• And maybe we get angry and frustrated, and start looking for ways to escape our trial

      • We turn to the world for wisdom or help

    • These are the ways our flesh respond to trials, but it’s not the godly way to respond

  • James says the anger of men can’t produce the righteousness of God

    • And producing the righteousness of God is the whole point of the trial

      • God wants to grow us

        • He wants to give us opportunity to show our growth 

      • He doesn’t bring trials to frustrate us…unless frustrating us is the best way to mature us

        • But if we stubbornly persist in letting our flesh drive our response to trials, we won’t grow

        • We’ll just see more anger and frustration and despair

  • Instead be quick to hear God’s word (read it) but be slow to speak

    • As in my examples, speaking refers to our tendency to explain or rationalize our circumstances to ourselves

      • We talk to ourselves and others about why something has happened or how we should respond

    • We talk so much in fact, that we stop listening

      • Winston Churchill once said, “"Courage is what it takes to stand up and speak; courage is also what it takes to sit down and listen."

    • If we are truly going to hear God’s own wisdom and direction as we contend with trials, we have to first silence the voice in our head and in our mouth

      • Remember Psalm 46:10

Psa. 46:10 Be still, and know that I am God;
I will be exalted among the nations,
I will be exalted in the earth! 
  • So then James gives us the secret to receiving God’s wisdom in a trial

    • In v.21 he says, receive God’s word in humility 

      • The word for humility is prautes which means meekness

      • We have to humble ourselves, eliminate the pride from our response to trials

        • We don’t deserve anything, God doesn’t owe us anything

        • We have nothing good in us save for Christ Himself

      • And trials are good for us

"We pray for safety instead of purity because we do not see impurity as dangerous." – George Stulac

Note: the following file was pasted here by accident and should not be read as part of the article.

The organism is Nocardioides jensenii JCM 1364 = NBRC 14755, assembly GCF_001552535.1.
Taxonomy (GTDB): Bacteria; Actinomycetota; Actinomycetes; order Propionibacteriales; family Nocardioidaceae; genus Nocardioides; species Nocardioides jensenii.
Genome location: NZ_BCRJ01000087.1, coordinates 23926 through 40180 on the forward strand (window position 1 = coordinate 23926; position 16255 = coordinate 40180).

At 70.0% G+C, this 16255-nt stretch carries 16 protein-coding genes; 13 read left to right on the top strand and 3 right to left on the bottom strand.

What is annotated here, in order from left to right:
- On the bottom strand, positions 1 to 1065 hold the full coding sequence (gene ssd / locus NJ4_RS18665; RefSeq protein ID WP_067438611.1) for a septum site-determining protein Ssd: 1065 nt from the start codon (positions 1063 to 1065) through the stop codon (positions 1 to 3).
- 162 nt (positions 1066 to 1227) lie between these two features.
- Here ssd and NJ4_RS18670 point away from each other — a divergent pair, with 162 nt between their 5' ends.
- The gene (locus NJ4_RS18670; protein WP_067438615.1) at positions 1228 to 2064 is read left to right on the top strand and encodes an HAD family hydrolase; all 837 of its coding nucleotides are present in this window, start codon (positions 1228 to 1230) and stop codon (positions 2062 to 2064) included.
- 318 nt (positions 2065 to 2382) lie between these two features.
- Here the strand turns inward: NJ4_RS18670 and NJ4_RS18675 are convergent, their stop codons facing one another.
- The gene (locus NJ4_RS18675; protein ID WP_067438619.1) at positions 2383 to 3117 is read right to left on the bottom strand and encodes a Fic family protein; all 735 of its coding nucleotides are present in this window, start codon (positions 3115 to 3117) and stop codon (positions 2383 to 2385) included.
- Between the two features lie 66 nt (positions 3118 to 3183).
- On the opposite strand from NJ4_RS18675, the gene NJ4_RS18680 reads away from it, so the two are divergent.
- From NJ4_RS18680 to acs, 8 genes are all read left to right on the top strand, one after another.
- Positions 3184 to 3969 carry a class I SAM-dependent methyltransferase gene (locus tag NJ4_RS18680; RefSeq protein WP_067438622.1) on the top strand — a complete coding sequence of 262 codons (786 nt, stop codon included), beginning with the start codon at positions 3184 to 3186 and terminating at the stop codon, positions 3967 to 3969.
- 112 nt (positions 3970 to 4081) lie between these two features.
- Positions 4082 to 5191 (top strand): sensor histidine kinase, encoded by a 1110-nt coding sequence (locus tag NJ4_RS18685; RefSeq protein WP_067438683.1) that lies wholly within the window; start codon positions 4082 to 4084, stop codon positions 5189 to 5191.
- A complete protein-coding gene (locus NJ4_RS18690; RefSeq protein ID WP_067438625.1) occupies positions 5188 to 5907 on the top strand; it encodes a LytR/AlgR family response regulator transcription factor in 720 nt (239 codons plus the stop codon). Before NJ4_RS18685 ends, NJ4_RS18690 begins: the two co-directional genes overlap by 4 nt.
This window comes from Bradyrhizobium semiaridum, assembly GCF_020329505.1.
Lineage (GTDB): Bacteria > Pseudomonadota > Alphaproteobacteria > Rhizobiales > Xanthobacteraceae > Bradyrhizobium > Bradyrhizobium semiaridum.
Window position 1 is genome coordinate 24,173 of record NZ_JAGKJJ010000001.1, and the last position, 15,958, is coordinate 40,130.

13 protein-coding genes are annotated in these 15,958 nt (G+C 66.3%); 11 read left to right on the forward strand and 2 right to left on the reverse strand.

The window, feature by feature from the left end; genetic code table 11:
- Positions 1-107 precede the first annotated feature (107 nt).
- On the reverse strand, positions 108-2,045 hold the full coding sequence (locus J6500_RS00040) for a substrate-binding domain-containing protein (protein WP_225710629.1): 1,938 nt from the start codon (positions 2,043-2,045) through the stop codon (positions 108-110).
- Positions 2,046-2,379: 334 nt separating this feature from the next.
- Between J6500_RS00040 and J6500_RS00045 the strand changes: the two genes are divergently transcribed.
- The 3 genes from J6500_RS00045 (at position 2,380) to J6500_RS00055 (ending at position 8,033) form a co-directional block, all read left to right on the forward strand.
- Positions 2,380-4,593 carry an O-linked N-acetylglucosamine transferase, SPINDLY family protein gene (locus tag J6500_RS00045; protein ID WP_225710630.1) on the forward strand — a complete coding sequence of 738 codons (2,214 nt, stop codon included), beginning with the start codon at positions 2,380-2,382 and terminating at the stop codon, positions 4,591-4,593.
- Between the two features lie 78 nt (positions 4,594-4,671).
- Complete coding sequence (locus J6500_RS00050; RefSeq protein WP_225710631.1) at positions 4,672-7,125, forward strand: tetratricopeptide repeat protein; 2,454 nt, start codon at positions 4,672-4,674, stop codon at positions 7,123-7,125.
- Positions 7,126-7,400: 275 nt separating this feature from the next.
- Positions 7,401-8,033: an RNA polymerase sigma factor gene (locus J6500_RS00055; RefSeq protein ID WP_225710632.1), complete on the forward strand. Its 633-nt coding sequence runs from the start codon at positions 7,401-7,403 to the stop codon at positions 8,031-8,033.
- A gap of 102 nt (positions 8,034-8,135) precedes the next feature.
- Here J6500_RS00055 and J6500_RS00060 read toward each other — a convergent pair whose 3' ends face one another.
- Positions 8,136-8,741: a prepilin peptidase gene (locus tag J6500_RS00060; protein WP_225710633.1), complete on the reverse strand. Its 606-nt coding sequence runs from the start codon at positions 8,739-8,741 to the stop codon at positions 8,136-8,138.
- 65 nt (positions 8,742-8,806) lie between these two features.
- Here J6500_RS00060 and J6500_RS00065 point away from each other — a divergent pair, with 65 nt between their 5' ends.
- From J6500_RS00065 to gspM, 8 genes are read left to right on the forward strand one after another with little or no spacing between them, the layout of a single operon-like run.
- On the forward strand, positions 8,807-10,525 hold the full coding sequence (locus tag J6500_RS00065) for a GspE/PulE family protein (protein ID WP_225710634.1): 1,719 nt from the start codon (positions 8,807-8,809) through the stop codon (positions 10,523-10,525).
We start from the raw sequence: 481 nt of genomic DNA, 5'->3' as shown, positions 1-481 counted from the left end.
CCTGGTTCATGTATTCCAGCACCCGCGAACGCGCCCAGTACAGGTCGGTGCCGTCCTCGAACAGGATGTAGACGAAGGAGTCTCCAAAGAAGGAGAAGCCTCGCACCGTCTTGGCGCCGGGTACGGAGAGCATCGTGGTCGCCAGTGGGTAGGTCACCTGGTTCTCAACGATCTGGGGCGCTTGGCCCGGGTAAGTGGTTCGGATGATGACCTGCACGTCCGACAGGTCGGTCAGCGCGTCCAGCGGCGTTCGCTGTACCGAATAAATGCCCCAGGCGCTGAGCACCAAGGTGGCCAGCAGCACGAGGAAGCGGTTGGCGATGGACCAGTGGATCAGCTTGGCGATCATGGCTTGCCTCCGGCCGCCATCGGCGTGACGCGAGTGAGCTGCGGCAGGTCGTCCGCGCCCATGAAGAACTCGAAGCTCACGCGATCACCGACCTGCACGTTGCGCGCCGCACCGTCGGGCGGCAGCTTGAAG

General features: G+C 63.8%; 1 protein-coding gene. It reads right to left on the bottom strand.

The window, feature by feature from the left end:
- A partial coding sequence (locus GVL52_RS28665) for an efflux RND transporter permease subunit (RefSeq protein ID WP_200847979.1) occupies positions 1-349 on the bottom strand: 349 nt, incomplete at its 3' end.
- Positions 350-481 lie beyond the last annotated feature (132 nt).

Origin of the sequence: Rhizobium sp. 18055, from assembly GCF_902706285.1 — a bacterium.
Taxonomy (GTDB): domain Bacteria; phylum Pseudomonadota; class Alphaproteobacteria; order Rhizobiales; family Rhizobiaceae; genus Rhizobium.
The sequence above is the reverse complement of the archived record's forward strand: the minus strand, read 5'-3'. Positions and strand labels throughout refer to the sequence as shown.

• We pray for health and wealth and ease because those things sound good to our flesh

    • But when the Father sends us trials instead, we respond in ungodly ways if we fail to recognize the goodness of God in those trials 

  • Because everything we need to face trials is available from God as well

2Pet. 1:2 Grace and peace be multiplied to you in the knowledge of God and of Jesus our Lord; 
2Pet. 1:3 seeing that His divine power has granted to us everything pertaining to life and godliness, through the true knowledge of Him who called us by His own glory and excellence. 
  • Did you notice that both Peter and James refer to this word as something already granted, already in you, implanted in you?

    • James says the word of God is implanted in you, which is the word that saves your souls

      • The word “soul” in Greek means the whole life, or the full measure of the person’s earthly life

      • God’s word is the way we are saved, and that word is also a Person Who lives in us

        • And we “receive” that Word when we turn to it and seek His counsel over our own voice and emotions

        • When we understand our circumstances from His perspective

    • So when we are suffering from illness and feeling weak, we hear God’s word tell us that our body is going to fail…look forward to the new body

      • When our businesses fail, God reminds us that our eternal business is to seek first the righteousness of God

    • These words are words of life that can save our souls

      • Receiving the word implanted in us means yielding to the instruction of the word as the Spirit convicts us and prompts us to a different walk

  • But once we receive God’s word, we have to act upon what we hear

James 1:22 But prove yourselves doers of the word, and not merely hearers who delude themselves. 
James 1:23 For if anyone is a hearer of the word and not a doer, he is like a man who looks at his natural face in a mirror; 
James 1:24 for once he has looked at himself and gone away, he has immediately forgotten what kind of person he was. 
James 1:25 But one who looks intently at the perfect law, the law of liberty, and abides by it, not having become a forgetful hearer but an effectual doer, this man will be blessed in what he does. 
  • If there was one indictment against the evangelical Christian today, it might be that many have become merely hearers of the word rather than doers